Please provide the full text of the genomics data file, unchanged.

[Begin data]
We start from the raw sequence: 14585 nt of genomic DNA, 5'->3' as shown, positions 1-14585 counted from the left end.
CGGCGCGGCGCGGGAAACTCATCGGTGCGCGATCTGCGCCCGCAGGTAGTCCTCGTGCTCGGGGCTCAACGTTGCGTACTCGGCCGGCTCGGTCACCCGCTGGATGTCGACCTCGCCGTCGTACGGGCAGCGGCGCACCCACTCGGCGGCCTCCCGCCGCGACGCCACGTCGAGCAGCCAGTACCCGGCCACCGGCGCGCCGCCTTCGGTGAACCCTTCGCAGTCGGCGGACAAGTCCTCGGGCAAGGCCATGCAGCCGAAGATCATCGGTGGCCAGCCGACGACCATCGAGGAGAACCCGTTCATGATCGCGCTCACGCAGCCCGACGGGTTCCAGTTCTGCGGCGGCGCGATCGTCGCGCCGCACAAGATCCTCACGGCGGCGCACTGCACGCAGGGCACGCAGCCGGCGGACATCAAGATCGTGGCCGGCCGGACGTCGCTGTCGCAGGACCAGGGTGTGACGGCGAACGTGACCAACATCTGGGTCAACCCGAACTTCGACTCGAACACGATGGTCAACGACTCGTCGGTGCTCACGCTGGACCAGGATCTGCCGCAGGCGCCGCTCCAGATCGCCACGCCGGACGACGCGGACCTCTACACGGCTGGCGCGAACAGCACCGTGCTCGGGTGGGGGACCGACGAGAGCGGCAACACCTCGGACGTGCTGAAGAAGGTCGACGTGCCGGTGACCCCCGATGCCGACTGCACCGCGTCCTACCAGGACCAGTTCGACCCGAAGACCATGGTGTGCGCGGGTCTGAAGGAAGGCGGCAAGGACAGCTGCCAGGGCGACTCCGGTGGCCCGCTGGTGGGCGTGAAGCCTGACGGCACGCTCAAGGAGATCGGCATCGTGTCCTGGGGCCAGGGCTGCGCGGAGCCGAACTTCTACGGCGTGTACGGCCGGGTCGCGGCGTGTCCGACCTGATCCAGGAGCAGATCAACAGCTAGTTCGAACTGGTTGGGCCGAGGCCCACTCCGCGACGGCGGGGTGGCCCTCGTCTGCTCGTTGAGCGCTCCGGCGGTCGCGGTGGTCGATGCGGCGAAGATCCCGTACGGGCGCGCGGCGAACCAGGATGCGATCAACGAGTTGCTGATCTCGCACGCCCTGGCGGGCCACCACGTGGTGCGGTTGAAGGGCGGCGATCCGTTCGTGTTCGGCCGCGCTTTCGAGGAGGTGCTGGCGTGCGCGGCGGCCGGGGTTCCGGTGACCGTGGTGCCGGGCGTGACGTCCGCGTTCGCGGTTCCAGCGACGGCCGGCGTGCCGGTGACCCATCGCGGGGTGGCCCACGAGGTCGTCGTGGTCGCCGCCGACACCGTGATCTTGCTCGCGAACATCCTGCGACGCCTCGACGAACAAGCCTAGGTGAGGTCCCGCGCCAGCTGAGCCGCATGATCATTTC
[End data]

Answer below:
We start from the raw sequence: 14585 nt of genomic DNA, 5'->3' as shown, positions 1-14585 counted from the left end.
CGGCGCGGCGCGGGAAACTCATCGGTGCGCGATCTGCGCCCGCAGGTAGTCCTCGTGCTCGGGGCTCAACGTTGCGTACTCGGCCGGCTCGGTCACCCGCTGGATGTCGACCTCGCCGTCGTACGGGCAGCGGCGCACCCACTCGGCGGCCTCCCGCCGCGACGCCACGTCGAGCAGCCAGTACCCGGCCACCGGCGCGCCGCCTTCGGTGAACCCTTCGCAGTCGGCGGACAAGTCCTCGGGCAAGGCCATGCAGCCGAAGATCATCGGTGGCCAGCCGACGACCATCGAGGAGAACCCGTTCATGATCGCGCTCACGCAGCCCGACGGGTTCCAGTTCTGCGGCGGCGCGATCGTCGCGCCGCACAAGATCCTCACGGCGGCGCACTGCACGCAGGGCACGCAGCCGGCGGACATCAAGATCGTGGCCGGCCGGACGTCGCTGTCGCAGGACCAGGGTGTGACGGCGAACGTGACCAACATCTGGGTCAACCCGAACTTCGACTCGAACACGATGGTCAACGACTCGTCGGTGCTCACGCTGGACCAGGATCTGCCGCAGGCGCCGCTCCAGATCGCCACGCCGGACGACGCGGACCTCTACACGGCTGGCGCGAACAGCACCGTGCTCGGGTGGGGGACCGACGAGAGCGGCAACACCTCGGACGTGCTGAAGAAGGTCGACGTGCCGGTGACCCCCGATGCCGACTGCACCGCGTCCTACCAGGACCAGTTCGACCCGAAGACCATGGTGTGCGCGGGTCTGAAGGAAGGCGGCAAGGACAGCTGCCAGGGCGACTCCGGTGGCCCGCTGGTGGGCGTGAAGCCTGACGGCACGCTCAAGGAGATCGGCATCGTGTCCTGGGGCCAGGGCTGCGCGGAGCCGAACTTCTACGGCGTGTACGGCCGGGTCGCGGCGTGTCCGACCTGATCCAGGAGCAGATCAACAGCTAGTTCGAACTGGTTGGGCCGAGGCCCACTCCGCGACGGCGGGGTGGCCCTCGTCTGCTCGTTGAGCGCTCCGGCGGTCGCGGTGGTCGATGCGGCGAAGATCCCGTACGGGCGCGCGGCGAACCAGGATGCGATCAACGAGTTGCTGATCTCGCACGCCCTGGCGGGCCACCACGTGGTGCGGTTGAAGGGCGGCGATCCGTTCGTGTTCGGCCGCGCTTTCGAGGAGGTGCTGGCGTGCGCGGCGGCCGGGGTTCCGGTGACCGTGGTGCCGGGCGTGACGTCCGCGTTCGCGGTTCCAGCGACGGCCGGCGTGCCGGTGACCCATCGCGGGGTGGCCCACGAGGTCGTCGTGGTCGCCGCCGACACCGTGATCTTGCTCGCGAACATCCTGCGACGCCTCGACGAACAAGCCTAGGTGAGGTCCCGCGCCAGCTGAGCCGCATGATCATTTC